A century has passed, and the former building of the legendary Kék Macska mulató (Blue Cat), where the greatest figures of the 19th century gathered to drink and relax, still functions as a place of entertainment. The new BB’z Bar has everything its predecessor had – within legal limits.
After Király utca-Gozsdu udvar and its neighborhood gained back its old crown as a party quarter, the iconic Blue Cat building once again became the center of it. If the venues of Gozsdu udvar were animals, BB’z Bar & Grill would definitely be the ‘mother tiger’. Every day both at noon and during the night, crowds of tourists and Hungarians cross the doors of the place, looking at the popular Király street, in addition to the bar’s many regulars.
These walls have seen a lot during the years: a legendary place, where celebrities of the era spent their nights, the infamous Blue Cat brothel operated here from the end of the 1800’s. Rumor has it that the venue was King Edward VII’s favourite place in Hungary, where he cheated on his wife, Alexandra, with a dancer; however, his mother, Queen Victoria, who was known to be very prude, intervened in the romance. Another story says that Bismarck’s son got so drunk once at the Blue Cat that he started to dance naked on stage – and the host sent every guest home, except him.
The building was designed by Mihály Pollack, and when it was renovated, engineers paid attention to replace the damaged parts with pieces of a demolished Pollack building to keep its authentic style.
’It’s cool to be nice’. This is BB’z motto, and they take it very seriously: the minute a guest arrives, the staff greets everyone loudly as if they were old friends. This mentality is true of the whole service experience, and they approach every guest in different styles, according to the purpose of their visit and the time of day.
To realize this motto, Barbi, the quasi-owner and manager of the place contributes a lot. She is there almost all the time, and the name of the venue, BB’z may – or may not – come from her name. BarBie’z – it makes sense, doesn’t it?
The young, dog-friendly, proactive girl is the heart of the bar. She dreamed up, designed, and styled the whole place in the spirit of creating a venue where she would love to work. Usually, owners create places they would love to visit and spend their nights out, but BB’z became a venue where both guests and staff like to be, which creates an even better atmosphere.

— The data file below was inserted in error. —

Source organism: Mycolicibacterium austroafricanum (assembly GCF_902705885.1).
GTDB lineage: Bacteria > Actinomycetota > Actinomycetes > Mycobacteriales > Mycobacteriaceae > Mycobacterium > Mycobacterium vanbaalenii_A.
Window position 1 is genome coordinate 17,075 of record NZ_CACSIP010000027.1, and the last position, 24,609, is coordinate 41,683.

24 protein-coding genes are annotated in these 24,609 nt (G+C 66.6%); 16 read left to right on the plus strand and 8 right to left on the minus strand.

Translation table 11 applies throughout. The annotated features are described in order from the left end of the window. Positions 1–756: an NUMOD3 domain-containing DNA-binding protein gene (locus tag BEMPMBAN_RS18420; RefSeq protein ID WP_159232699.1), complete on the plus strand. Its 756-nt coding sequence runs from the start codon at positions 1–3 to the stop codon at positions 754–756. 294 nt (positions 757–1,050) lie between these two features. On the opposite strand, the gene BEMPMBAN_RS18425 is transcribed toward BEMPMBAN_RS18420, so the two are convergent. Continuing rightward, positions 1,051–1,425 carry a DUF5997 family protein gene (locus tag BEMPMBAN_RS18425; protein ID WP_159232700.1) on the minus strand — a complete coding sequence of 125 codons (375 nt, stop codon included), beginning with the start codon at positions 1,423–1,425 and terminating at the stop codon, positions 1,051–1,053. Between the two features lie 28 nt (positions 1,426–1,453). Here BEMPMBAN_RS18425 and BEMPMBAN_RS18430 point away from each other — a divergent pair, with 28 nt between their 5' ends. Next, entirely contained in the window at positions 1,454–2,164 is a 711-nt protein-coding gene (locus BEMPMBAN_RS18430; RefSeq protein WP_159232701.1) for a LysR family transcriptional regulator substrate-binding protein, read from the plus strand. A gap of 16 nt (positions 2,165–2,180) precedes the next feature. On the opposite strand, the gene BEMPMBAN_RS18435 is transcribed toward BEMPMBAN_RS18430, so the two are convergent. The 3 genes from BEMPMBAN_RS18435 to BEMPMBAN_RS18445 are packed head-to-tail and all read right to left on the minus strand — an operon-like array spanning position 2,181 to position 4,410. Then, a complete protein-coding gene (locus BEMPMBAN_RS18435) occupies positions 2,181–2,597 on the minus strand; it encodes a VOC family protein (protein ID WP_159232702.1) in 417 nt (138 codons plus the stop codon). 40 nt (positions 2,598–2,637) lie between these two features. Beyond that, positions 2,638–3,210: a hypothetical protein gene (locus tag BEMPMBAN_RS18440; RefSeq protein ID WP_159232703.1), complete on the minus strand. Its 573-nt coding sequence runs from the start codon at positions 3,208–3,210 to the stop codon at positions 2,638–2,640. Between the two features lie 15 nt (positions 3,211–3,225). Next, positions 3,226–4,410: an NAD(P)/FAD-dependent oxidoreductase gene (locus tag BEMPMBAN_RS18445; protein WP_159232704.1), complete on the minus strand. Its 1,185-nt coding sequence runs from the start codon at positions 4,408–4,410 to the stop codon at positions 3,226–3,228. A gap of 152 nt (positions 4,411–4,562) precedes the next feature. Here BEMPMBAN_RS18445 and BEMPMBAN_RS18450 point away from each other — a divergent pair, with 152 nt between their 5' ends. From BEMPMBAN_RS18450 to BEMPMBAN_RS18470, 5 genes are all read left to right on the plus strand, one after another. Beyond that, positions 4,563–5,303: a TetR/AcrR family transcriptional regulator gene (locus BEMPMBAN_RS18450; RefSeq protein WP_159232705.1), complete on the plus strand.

In terms of food, BB’z runs with mostly bar food, with great monthly offers. The menu is not overthought, they don’t claim that they have the best food in the universe, but have a fair, fresh selection of delicacies from steak to burritos to lasagna. In contrast with other clubs, BB’z has a large-scale kitchen, with not just a part-time chef, but a normal kitchen staff.
At noon, BB’z has a lunch menu, usually one of the best on Király street; what’s even better, the prices are affordable. During the summer, it is really nice to have lunch in the huge, half-open place and enjoy the hot day while the walls block the heat of the sun.
In contrast to the neighboring clubs, there is no entry fee, and the prices are fair, while everyone can find the entertainment that best suits them, from louder party rooms through elegant bar to quiet alleys. It’s not like the nowadays so popular ruin pubs, but rather a great restaurant with extras.
In 1860, Rudolf Ágai, humorist of the era, wrote about the Blue Cat that everyone knew it abroad, and its fame was greater than Petőfi, Tokaj wine or the Hungarian horses.
Since then, the venue has clearly lost some of its former infamy and splendor, but BB’z walls still echo with memories of the old times: great food and great entertainment. The spacious spaces and the mixed style allow every generation to enjoy the place, whether they come to chill next to a coffee or for an all-night-long party.
Today’s Karinthy might spend his night out at BB’z or have a meeting with his fellow Nyugat writers at the venue… and they may come back to try the lunch menu as well.
Translated and edited by Fanni Kaszás from an article by Péter Csákvári